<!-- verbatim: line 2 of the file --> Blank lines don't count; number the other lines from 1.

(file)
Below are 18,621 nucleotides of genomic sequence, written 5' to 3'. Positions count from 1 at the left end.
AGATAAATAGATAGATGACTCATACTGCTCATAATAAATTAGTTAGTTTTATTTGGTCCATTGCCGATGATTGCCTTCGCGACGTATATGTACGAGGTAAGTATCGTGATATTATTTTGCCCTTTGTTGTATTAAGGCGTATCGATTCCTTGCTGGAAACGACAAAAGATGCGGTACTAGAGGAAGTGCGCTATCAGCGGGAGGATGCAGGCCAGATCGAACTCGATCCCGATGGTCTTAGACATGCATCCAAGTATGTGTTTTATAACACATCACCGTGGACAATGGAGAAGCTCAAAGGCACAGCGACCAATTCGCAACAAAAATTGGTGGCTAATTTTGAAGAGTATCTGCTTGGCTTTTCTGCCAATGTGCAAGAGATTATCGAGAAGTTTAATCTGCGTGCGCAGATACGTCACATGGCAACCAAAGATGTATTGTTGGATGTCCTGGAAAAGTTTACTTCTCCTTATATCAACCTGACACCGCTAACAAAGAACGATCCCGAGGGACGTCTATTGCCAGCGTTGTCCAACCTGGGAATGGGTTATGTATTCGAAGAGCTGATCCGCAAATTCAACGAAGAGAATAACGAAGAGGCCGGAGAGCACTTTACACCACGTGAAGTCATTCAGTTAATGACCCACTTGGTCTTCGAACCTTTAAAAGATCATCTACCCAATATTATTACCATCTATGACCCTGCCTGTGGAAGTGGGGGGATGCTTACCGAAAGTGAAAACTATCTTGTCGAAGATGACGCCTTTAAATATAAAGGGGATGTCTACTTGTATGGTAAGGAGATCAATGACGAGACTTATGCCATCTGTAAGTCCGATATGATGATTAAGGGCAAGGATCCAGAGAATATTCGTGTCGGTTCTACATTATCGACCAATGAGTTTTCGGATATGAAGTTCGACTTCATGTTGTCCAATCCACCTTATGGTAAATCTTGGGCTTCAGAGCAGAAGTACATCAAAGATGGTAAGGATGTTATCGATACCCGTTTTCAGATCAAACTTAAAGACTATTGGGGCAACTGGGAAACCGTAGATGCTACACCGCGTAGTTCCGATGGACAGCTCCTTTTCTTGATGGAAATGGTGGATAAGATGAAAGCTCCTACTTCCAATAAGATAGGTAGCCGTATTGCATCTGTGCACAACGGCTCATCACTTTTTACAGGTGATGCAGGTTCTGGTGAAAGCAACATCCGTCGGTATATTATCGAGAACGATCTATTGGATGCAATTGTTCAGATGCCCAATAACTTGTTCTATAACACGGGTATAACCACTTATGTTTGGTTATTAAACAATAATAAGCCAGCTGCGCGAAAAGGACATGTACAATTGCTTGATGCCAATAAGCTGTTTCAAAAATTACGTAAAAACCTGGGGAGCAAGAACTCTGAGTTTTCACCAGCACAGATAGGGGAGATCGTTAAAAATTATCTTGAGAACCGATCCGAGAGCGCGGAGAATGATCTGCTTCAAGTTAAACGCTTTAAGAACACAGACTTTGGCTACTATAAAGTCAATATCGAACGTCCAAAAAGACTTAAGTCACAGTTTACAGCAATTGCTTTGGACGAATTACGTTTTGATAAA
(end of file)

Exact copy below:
AGATAAATAGATAGATGACTCATACTGCTCATAATAAATTAGTTAGTTTTATTTGGTCCATTGCCGATGATTGCCTTCGCGACGTATATGTACGAGGTAAGTATCGTGATATTATTTTGCCCTTTGTTGTATTAAGGCGTATCGATTCCTTGCTGGAAACGACAAAAGATGCGGTACTAGAGGAAGTGCGCTATCAGCGGGAGGATGCAGGCCAGATCGAACTCGATCCCGATGGTCTTAGACATGCATCCAAGTATGTGTTTTATAACACATCACCGTGGACAATGGAGAAGCTCAAAGGCACAGCGACCAATTCGCAACAAAAATTGGTGGCTAATTTTGAAGAGTATCTGCTTGGCTTTTCTGCCAATGTGCAAGAGATTATCGAGAAGTTTAATCTGCGTGCGCAGATACGTCACATGGCAACCAAAGATGTATTGTTGGATGTCCTGGAAAAGTTTACTTCTCCTTATATCAACCTGACACCGCTAACAAAGAACGATCCCGAGGGACGTCTATTGCCAGCGTTGTCCAACCTGGGAATGGGTTATGTATTCGAAGAGCTGATCCGCAAATTCAACGAAGAGAATAACGAAGAGGCCGGAGAGCACTTTACACCACGTGAAGTCATTCAGTTAATGACCCACTTGGTCTTCGAACCTTTAAAAGATCATCTACCCAATATTATTACCATCTATGACCCTGCCTGTGGAAGTGGGGGGATGCTTACCGAAAGTGAAAACTATCTTGTCGAAGATGACGCCTTTAAATATAAAGGGGATGTCTACTTGTATGGTAAGGAGATCAATGACGAGACTTATGCCATCTGTAAGTCCGATATGATGATTAAGGGCAAGGATCCAGAGAATATTCGTGTCGGTTCTACATTATCGACCAATGAGTTTTCGGATATGAAGTTCGACTTCATGTTGTCCAATCCACCTTATGGTAAATCTTGGGCTTCAGAGCAGAAGTACATCAAAGATGGTAAGGATGTTATCGATACCCGTTTTCAGATCAAACTTAAAGACTATTGGGGCAACTGGGAAACCGTAGATGCTACACCGCGTAGTTCCGATGGACAGCTCCTTTTCTTGATGGAAATGGTGGATAAGATGAAAGCTCCTACTTCCAATAAGATAGGTAGCCGTATTGCATCTGTGCACAACGGCTCATCACTTTTTACAGGTGATGCAGGTTCTGGTGAAAGCAACATCCGTCGGTATATTATCGAGAACGATCTATTGGATGCAATTGTTCAGATGCCCAATAACTTGTTCTATAACACGGGTATAACCACTTATGTTTGGTTATTAAACAATAATAAGCCAGCTGCGCGAAAAGGACATGTACAATTGCTTGATGCCAATAAGCTGTTTCAAAAATTACGTAAAAACCTGGGGAGCAAGAACTCTGAGTTTTCACCAGCACAGATAGGGGAGATCGTTAAAAATTATCTTGAGAACCGATCCGAGAGCGCGGAGAATGATCTGCTTCAAGTTAAACGCTTTAAGAACACAGACTTTGGCTACTATAAAGTCAATATCGAACGTCCAAAAAGACTTAAGTCACAGTTTACAGCAATTGCTTTGGACGAATTACGTTTTGATAAA